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Management Resource Library

Client Change vs. the Boston Marathon

Does it often appear far easier and certainly less frustrating, to run in the Boston Marathon than to successfully implement some change in a client organization? After failing again and again to install changes that “everyone” agreed were needed, it is easy to understand one’s tendency to stop recommending anything (of course, unless one is just plain masochistic).

Here are a few thoughts and considerations that might help the next time you venture to attempt change in a client organization. (For advice on preparation for the Boston Marathon, buy some good running shoes and give a recent winner a call.)

Lower Your Aim. Don’t shoot too high. Select a small and simple project, one that:

  • Responds to a current need in your client’s organization;
  • Requires only currently available client resources to implement;
  • Has the enthusiastic support of people in your client’s organization (a project that benefits all and threatens no one);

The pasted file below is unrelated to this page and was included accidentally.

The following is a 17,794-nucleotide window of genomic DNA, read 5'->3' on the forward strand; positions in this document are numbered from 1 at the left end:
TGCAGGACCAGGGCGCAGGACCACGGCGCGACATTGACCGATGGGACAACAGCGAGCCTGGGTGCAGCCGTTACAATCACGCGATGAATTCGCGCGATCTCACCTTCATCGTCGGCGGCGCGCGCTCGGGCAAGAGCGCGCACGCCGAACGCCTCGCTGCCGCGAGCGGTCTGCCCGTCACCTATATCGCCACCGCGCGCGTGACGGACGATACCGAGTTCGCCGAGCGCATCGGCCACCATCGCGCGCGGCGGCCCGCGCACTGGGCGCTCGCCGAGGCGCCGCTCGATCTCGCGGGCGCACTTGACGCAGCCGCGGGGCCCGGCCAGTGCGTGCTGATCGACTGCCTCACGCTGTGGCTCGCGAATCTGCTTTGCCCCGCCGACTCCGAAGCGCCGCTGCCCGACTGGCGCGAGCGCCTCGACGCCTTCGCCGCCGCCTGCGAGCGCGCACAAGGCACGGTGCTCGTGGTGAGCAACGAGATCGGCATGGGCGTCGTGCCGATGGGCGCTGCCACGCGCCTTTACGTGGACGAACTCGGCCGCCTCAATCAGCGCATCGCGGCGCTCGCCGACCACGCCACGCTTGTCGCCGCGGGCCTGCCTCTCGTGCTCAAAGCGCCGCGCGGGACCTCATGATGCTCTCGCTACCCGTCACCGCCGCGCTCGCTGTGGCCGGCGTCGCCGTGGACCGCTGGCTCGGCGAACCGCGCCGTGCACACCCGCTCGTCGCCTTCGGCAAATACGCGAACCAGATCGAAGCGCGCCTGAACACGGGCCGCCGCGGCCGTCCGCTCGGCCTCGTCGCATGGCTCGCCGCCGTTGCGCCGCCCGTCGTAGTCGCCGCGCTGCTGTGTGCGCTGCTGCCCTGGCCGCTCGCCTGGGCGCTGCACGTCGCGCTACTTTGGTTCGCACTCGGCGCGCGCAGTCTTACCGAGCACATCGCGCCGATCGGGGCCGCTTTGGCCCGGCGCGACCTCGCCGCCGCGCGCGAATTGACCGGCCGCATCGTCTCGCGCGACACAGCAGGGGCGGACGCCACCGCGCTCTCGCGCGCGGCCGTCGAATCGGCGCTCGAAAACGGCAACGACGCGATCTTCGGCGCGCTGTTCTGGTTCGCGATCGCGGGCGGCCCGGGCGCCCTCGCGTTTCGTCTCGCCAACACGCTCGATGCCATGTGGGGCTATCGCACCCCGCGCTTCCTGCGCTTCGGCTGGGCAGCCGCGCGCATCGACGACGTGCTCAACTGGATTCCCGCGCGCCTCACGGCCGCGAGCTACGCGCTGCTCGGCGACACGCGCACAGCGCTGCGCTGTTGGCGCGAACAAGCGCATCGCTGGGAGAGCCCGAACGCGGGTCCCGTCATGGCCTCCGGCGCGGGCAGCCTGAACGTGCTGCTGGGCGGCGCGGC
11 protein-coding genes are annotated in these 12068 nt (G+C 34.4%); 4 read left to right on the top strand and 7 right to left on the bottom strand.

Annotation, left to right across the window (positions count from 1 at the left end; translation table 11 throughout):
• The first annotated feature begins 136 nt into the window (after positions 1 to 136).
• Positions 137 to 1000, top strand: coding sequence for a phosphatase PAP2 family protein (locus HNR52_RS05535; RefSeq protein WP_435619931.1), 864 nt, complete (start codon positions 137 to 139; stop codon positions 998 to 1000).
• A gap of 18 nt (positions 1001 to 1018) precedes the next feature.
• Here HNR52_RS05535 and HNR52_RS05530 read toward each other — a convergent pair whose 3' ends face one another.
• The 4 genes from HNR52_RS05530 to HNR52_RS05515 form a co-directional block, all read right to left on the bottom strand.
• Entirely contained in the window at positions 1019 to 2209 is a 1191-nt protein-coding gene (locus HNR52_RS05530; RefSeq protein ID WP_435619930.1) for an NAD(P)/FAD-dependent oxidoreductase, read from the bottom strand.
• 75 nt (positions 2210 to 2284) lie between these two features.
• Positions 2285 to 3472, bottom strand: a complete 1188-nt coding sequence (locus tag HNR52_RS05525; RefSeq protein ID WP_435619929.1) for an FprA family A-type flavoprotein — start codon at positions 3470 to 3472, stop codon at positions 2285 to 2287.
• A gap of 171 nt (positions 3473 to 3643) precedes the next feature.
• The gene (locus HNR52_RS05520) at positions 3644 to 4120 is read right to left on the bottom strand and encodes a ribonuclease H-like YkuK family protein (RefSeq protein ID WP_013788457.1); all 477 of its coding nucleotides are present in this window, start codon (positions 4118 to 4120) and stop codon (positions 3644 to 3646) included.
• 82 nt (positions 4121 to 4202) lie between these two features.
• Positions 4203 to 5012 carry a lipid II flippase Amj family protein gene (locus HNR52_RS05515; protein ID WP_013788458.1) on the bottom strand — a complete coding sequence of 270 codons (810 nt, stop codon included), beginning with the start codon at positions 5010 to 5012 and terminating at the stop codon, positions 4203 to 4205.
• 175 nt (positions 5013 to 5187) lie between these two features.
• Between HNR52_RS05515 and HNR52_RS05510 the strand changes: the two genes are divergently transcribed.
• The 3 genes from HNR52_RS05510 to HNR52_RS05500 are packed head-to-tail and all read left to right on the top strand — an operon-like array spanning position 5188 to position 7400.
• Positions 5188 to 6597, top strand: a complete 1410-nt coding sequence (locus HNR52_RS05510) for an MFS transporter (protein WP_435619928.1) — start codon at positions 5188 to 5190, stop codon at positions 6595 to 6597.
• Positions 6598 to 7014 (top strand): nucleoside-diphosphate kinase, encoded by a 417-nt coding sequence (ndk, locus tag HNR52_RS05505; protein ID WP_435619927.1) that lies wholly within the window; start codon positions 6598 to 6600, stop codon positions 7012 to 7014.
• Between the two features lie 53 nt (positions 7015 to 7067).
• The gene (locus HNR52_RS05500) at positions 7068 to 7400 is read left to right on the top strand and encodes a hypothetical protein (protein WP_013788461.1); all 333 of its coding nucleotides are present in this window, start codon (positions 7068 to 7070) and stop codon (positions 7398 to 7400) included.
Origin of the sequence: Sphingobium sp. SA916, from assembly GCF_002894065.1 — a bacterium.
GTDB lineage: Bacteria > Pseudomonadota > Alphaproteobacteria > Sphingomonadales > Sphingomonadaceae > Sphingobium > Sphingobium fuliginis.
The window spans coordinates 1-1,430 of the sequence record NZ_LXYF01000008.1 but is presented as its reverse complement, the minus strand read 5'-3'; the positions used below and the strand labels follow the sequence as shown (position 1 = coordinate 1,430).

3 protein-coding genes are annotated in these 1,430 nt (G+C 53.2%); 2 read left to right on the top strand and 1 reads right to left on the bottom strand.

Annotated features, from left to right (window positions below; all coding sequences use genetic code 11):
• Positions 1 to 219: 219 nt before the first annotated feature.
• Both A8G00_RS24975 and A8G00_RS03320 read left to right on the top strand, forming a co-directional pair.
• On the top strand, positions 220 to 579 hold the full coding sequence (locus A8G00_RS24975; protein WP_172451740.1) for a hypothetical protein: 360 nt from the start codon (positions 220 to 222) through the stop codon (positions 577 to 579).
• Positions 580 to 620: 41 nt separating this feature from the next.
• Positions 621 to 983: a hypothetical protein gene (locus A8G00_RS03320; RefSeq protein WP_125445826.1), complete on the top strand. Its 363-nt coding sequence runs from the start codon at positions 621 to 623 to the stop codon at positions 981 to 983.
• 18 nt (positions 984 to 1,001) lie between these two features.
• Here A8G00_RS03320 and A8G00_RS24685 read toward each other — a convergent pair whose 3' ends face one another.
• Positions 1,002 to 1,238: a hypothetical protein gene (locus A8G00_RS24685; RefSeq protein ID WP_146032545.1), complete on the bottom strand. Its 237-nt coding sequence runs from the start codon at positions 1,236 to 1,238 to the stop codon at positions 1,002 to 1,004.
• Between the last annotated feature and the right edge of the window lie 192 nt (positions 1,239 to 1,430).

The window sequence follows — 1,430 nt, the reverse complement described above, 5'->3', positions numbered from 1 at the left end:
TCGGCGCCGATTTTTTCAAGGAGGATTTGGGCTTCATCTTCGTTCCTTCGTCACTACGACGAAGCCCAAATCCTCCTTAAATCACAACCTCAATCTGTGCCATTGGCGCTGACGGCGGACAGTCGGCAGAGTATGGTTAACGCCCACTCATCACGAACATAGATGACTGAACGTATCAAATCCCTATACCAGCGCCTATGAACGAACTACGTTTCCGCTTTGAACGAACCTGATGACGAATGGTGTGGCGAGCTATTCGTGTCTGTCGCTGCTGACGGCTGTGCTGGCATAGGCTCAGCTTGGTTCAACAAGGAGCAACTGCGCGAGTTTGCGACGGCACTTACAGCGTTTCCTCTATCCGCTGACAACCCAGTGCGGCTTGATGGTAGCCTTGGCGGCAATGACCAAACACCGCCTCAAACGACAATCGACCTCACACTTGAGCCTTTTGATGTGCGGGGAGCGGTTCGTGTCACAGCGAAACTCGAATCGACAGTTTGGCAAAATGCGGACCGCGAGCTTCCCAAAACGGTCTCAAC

• Can be accomplished in a short period of time to provide some positive feedback to the people working on the project.

Assume the Worst and Prepare Accordingly. Remember Murphy’s Law, “if anything can go wrong, it will – and at the worst possible moment.” Thus by assuming the worst, go for an overkill (advise your client to assign the project much greater importance and resources than, on the surface, it deserves) and have him hunt that rabbit with several machine guns and a grenade. Increase your client’s chances for a success!

Blow Success All Out of Proportion. When (let’s be positive) your client successfully implements its small and simple project, shout it to the world. Remember, it is a big deal if you have experienced so much trouble in the past. Be lavish in your praise of all client participants connected with the project.

Establish a Climate for Change. Remember, the establishment of a changed climate (via the successful small project) in your client’s organization is more important than the initial project itself. Your big achievement has been getting client personnel to begin to work together in accomplishing group tasks. When people win once, it is far easier to get up for the next game.

On to Bigger and Better Things. Bust loose! After the initial success, gradually assist your client in the selection of bigger and bigger projects, always remembering the need for early successes on which to build the future. (Success breeds success.)